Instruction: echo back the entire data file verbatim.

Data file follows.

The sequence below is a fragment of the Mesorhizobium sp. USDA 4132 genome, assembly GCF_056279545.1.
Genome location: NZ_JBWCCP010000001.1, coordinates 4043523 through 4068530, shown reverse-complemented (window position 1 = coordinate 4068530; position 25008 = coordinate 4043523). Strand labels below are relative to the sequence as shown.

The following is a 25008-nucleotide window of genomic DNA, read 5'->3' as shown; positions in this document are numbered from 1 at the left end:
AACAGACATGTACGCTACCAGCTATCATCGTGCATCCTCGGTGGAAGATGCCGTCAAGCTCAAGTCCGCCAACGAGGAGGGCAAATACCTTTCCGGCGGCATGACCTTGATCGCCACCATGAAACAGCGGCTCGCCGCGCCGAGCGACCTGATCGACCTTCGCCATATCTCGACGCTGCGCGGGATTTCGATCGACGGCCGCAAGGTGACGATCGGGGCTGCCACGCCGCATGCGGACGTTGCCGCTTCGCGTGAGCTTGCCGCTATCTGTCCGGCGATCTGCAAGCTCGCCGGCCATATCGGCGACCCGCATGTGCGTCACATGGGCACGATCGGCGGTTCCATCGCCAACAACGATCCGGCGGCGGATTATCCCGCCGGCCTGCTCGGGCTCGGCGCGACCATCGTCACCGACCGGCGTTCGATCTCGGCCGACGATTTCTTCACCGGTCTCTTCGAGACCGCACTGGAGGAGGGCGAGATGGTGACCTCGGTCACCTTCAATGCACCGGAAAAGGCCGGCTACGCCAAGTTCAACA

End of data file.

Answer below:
The sequence below is a fragment of the Mesorhizobium sp. USDA 4132 genome, assembly GCF_056279545.1.
Genome location: NZ_JBWCCP010000001.1, coordinates 4043523 through 4068530, shown reverse-complemented (window position 1 = coordinate 4068530; position 25008 = coordinate 4043523). Strand labels below are relative to the sequence as shown.

The following is a 25008-nucleotide window of genomic DNA, read 5'->3' as shown; positions in this document are numbered from 1 at the left end:
AACAGACATGTACGCTACCAGCTATCATCGTGCATCCTCGGTGGAAGATGCCGTCAAGCTCAAGTCCGCCAACGAGGAGGGCAAATACCTTTCCGGCGGCATGACCTTGATCGCCACCATGAAACAGCGGCTCGCCGCGCCGAGCGACCTGATCGACCTTCGCCATATCTCGACGCTGCGCGGGATTTCGATCGACGGCCGCAAGGTGACGATCGGGGCTGCCACGCCGCATGCGGACGTTGCCGCTTCGCGTGAGCTTGCCGCTATCTGTCCGGCGATCTGCAAGCTCGCCGGCCATATCGGCGACCCGCATGTGCGTCACATGGGCACGATCGGCGGTTCCATCGCCAACAACGATCCGGCGGCGGATTATCCCGCCGGCCTGCTCGGGCTCGGCGCGACCATCGTCACCGACCGGCGTTCGATCTCGGCCGACGATTTCTTCACCGGTCTCTTCGAGACCGCACTGGAGGAGGGCGAGATGGTGACCTCGGTCACCTTCAATGCACCGGAAAAGGCCGGCTACGCCAAGTTCAACA